Post-Apocalyptic stories are always a little tricky. The genre has been pretty prominent since the turn of the century, but in the last thirty or so years it's really been exploited. Whether we're talking about movies like The Postman or Waterworld, or video games like Fallout or even our culture's long love affair with zombies, the repercussions of the end of the world are something we've seen before time and time again. That's why it's nice when a story about the survivors of the apocalypse is well done and offers a new look at end of the world life. Ted Mckeever's The Superannuated Man is one such breath of fresh air in the oft visited genre of the aftermath. Though it does rely on some mainstays, such as mutants, it sets up a world that feels both unvisited and interesting.
We're introduced to the eponymous Superannuated Man along with a quote from Hunter S. Thompson about the fluctuating state of the aquatic food-chain. This point pretty sufficiently sets up the rest of the issue as we find that this old man, the last human in the town of Blackwater, is surrounded by mutated animals that see him as kind of a bogeyman that haunts their town. We also get a pretty clear glimpse into the mind of the old man as he holds a pretty lengthy conversation with a mannequin (who is also his captain). He's been the only human around for an undisclosed amount of time, and the fragility of his mental state shows it well. But again, it's not surprising considering this old man lives in a town where giant mutated rhino men roam the back alleys.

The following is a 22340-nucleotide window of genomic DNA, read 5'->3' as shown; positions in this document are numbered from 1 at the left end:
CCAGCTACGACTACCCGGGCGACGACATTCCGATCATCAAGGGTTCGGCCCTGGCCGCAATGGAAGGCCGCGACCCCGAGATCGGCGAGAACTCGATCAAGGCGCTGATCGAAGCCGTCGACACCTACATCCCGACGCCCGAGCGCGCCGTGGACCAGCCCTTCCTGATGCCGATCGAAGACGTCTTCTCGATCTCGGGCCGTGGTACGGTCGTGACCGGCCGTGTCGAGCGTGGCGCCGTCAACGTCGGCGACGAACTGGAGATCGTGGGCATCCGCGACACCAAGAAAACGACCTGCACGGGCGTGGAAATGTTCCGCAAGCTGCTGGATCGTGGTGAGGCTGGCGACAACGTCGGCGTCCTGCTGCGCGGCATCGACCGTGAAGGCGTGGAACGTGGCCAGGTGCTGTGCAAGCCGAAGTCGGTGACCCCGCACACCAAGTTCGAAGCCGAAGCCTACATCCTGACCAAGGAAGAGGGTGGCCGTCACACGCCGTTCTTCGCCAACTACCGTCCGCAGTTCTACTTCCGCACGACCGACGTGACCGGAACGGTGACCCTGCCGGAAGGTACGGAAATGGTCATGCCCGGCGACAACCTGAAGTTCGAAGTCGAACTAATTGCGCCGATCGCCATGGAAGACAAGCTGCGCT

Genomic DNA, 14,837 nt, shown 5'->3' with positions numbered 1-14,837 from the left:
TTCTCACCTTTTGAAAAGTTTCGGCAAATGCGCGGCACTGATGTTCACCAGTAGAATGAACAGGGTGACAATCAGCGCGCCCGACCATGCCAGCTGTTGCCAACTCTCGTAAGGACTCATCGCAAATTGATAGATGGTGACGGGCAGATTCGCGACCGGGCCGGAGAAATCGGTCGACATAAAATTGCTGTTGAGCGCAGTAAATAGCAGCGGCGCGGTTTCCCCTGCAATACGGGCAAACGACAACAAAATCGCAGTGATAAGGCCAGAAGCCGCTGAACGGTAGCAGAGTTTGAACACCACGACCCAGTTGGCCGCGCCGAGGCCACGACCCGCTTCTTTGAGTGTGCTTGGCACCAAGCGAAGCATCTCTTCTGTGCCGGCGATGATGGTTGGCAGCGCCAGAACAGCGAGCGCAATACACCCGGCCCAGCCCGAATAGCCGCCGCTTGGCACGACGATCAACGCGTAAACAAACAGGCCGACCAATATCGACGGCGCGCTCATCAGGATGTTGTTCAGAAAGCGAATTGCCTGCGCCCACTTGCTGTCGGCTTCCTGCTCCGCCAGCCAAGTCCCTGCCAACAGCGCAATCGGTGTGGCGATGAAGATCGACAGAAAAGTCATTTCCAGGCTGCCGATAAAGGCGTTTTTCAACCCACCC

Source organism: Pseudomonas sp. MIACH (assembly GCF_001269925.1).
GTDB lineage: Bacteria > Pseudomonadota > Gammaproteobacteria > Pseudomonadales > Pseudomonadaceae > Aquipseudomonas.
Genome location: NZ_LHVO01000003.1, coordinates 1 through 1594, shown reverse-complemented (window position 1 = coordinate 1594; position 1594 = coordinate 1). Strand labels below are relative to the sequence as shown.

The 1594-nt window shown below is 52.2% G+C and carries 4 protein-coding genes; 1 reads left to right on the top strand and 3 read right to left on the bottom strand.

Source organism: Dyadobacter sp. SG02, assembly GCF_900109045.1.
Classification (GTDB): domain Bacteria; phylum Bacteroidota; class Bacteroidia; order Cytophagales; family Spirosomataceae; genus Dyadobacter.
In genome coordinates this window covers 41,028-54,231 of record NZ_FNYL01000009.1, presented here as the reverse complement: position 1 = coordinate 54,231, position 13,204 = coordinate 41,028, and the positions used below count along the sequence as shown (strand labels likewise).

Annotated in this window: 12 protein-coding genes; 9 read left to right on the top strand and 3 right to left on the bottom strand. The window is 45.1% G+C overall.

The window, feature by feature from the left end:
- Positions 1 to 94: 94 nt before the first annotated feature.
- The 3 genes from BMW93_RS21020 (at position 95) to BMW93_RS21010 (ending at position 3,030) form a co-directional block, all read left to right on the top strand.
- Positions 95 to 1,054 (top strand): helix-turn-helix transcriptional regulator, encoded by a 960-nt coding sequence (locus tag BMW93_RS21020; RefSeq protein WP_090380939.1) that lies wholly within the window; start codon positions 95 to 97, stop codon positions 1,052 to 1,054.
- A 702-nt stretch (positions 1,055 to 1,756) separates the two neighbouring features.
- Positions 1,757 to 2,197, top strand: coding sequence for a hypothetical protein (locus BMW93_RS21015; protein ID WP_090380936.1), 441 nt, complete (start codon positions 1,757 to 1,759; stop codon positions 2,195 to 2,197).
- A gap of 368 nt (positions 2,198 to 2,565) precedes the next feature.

The world that Mckeever has created for this story is pretty astounding, from the monolithic composite of ships that the old man calls home to the backdrop of Blackwater itself. The tiny details are great. Things like posters pointing to human evacuation or the various tools and devices that the old man has in his boathouse. It adds a layer to the world that adds to the depth. Equally outstanding are the character designs. The little fish people are weird looking but also kind of familiar. The mutant hyena and rhino are downright grotesque in how unsettlingly real they look. Then there's the language. The mutants have their own form of English that's different enough to be strange, but is also weirdly easy to read. It flows off the tongue so easily it's kind of poetic. When we're first introduced to the old man, his voice is distorted by his snorkel. But then he speaks surprisingly well for someone who's only had their a mannequin to talk to for god knows how long. The monotone coloring of the book works well to provide a sense of bleakness to the world. It's not a bright and shiny future. It's the end of human civilization, and a new group is at the top of the food-chain. But that bleakness doesn't necessarily translate into hopelessness, and that's where the real strength of the story comes from.
Save for the ominous Thompson quote, the old man never really comes off as hopeless. In fact, he's pretty optimistic. The good vibe most definitely comes from the fact that he's very clearly gone mad in his isolation, but he also doesn't seem to dwell on it. He's got a companion for conversation (and sharing clothes) and he's got a pretty strong reputation amongst the locals that he seems relatively pleased with. Sure, there are hints that the unspoken truce that he has with the mutants is slowly eroding, but he's still content living in his boat fortress. It's a pretty different take on the idea of being the last human, but it's also refreshing. The Superannuated Man is definitely in the post-apocalyptic genre of stories. It's a tale of the last human in a strange new world where he'll have to survive weird and surprising dangers. What sets this issue apart from the rest of the genre is how fresh and interesting it all feels. This issue is definitely worth it, and hopefully the rest of the series is equally as strange and exciting.